• Actions taken under the Montreal Protocol continue to contribute to ozone recovery. Recovery of ozone in the upper stratosphere is progressing. Total column ozone (TCO) in the Antarctic continues to recover, notwithstanding substantial interannual variability in the size, strength, and longevity of the ozone hole. Outside of the Antarctic region (from 90°N to 60°S), the limited evidence of TCO recovery since 1996 has low confidence. TCO is expected to return to 1980 values around 2066 in the Antarctic, around 2045 in the Arctic, and around 2040 for the near-global average (60°N–60°S). The assessment of the depletion of TCO in regions around the globe from 1980–1996 remains essentially unchanged since the 2018 Assessment.
  • Compliance with the 2016 Kigali Amendment to the Montreal Protocol, which requires phase down of production and consumption of some hydrofluorocarbons (HFCs), is estimated to avoid 0.3–0.5°C of warming by 2100. This estimate does not include contributions from HFC-23 emissions.

B. Current Scientific and Policy Challenges

  • The recent identification of unexpected CFC-11 emissions led to scientific investigations and policy responses. Observations and analyses revealed the source region for at least half of these emissions and substantial emissions reductions followed. Regional data suggest some CFC-12 emissions may have been associated with the unreported CFC-11 production. Uncertainties in emissions from banks and gaps in the observing network are too large to determine whether all unexpected emissions have ceased.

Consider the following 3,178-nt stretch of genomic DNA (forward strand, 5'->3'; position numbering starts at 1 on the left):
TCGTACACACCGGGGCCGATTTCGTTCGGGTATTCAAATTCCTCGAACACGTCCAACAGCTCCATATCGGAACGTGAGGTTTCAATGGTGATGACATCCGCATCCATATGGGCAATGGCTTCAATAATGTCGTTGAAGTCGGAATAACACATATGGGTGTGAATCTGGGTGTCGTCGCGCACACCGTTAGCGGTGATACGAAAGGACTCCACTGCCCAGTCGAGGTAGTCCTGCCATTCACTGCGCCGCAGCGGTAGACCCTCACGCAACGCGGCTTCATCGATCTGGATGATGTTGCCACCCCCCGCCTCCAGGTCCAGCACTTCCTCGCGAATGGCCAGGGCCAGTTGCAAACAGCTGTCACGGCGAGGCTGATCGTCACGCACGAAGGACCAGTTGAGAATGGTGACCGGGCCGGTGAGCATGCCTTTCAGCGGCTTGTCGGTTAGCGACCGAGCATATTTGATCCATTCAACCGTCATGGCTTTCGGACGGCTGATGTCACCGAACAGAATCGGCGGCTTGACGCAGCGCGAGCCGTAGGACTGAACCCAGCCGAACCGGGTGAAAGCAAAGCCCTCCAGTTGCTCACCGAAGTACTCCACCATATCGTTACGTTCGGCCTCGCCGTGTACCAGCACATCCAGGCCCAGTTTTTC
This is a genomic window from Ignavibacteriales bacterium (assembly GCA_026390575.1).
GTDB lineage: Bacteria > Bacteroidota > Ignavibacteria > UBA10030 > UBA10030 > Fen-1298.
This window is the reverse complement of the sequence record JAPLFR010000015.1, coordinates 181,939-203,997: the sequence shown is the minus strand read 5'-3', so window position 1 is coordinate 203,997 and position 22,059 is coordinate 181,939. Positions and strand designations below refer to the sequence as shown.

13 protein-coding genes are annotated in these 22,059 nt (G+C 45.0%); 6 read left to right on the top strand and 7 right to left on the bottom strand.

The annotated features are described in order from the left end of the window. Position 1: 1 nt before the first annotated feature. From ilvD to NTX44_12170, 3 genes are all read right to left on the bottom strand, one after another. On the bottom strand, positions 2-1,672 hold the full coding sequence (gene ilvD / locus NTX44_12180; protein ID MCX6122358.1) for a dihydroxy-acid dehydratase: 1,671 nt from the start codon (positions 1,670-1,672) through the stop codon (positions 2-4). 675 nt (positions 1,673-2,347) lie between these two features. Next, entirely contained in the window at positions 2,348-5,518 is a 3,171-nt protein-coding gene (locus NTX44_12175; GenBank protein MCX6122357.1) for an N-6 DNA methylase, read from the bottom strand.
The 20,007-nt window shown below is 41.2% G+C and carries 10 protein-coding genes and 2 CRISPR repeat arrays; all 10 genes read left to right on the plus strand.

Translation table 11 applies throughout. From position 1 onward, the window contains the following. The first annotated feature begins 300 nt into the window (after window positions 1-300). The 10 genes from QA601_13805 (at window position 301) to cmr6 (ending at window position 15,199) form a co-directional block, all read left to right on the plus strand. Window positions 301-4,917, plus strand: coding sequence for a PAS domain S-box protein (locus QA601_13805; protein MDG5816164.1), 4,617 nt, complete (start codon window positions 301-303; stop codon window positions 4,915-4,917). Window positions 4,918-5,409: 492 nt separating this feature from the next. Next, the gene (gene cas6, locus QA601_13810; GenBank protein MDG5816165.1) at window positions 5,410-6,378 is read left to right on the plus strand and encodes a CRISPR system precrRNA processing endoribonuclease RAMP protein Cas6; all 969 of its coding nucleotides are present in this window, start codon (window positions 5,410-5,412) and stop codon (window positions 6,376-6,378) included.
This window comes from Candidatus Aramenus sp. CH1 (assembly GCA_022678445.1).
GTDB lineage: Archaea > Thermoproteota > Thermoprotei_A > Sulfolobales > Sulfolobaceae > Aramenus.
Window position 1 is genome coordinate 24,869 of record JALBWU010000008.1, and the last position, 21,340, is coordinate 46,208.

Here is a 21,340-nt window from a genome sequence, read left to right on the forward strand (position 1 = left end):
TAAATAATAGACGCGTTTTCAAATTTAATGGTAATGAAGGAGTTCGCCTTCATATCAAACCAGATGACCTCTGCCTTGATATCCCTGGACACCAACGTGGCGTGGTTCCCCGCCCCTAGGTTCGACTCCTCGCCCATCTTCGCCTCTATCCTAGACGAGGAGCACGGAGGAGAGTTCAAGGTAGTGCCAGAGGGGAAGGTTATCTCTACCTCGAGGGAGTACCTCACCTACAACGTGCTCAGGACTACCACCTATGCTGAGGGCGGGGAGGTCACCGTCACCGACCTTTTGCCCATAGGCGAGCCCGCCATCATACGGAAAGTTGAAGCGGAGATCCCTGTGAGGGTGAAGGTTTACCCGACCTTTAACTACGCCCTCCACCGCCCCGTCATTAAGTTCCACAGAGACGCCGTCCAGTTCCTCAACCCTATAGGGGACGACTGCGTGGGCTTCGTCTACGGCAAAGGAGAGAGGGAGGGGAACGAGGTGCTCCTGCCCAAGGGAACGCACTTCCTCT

• Unexplained emissions have been identified for other ODSs (CFCs-13, 112a, 113a, 114a, 115, and CCl4), as well as HFC-23. Some of these unexplained emissions are likely occurring as leaks of feedstocks or by-products, and the remainder is not understood.
  • Outside of the polar regions, observations and models are in agreement that ozone in the upper stratosphere continues to recover. In contrast, ozone in the lower stratosphere has not shown signs of recovery. Models simulate a small recovery in mid-latitude lower-stratospheric ozone in both hemispheres that is not seen in observations. Reconciling this discrepancy is key to ensuring a full understanding of ozone recovery.